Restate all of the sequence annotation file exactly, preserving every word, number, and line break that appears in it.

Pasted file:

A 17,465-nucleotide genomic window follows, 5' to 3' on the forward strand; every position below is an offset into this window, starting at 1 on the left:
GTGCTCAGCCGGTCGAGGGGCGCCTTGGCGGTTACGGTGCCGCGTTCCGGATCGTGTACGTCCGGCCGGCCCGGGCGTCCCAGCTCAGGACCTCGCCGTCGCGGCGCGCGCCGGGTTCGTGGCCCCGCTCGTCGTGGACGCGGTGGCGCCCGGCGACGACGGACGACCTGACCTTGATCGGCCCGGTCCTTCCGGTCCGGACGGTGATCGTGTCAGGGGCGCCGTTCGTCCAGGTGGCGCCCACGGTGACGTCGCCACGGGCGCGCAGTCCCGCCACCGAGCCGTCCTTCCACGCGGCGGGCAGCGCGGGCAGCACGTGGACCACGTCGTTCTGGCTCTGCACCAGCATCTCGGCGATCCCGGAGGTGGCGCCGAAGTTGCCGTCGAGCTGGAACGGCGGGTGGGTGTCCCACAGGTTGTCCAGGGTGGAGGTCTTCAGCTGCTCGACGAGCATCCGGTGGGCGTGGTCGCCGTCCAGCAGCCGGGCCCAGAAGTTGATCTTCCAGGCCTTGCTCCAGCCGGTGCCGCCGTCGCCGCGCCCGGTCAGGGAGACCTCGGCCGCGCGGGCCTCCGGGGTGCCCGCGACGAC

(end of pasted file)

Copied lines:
A 17,465-nucleotide genomic window follows, 5' to 3' on the forward strand; every position below is an offset into this window, starting at 1 on the left:
GTGCTCAGCCGGTCGAGGGGCGCCTTGGCGGTTACGGTGCCGCGTTCCGGATCGTGTACGTCCGGCCGGCCCGGGCGTCCCAGCTCAGGACCTCGCCGTCGCGGCGCGCGCCGGGTTCGTGGCCCCGCTCGTCGTGGACGCGGTGGCGCCCGGCGACGACGGACGACCTGACCTTGATCGGCCCGGTCCTTCCGGTCCGGACGGTGATCGTGTCAGGGGCGCCGTTCGTCCAGGTGGCGCCCACGGTGACGTCGCCACGGGCGCGCAGTCCCGCCACCGAGCCGTCCTTCCACGCGGCGGGCAGCGCGGGCAGCACGTGGACCACGTCGTTCTGGCTCTGCACCAGCATCTCGGCGATCCCGGAGGTGGCGCCGAAGTTGCCGTCGAGCTGGAACGGCGGGTGGGTGTCCCACAGGTTGTCCAGGGTGGAGGTCTTCAGCTGCTCGACGAGCATCCGGTGGGCGTGGTCGCCGTCCAGCAGCCGGGCCCAGAAGTTGATCTTCCAGGCCTTGCTCCAGCCGGTGCCGCCGTCGCCGCGCCCGGTCAGGGAGACCTCGGCCGCGCGGGCCTCCGGGGTGCCCGCGACGAC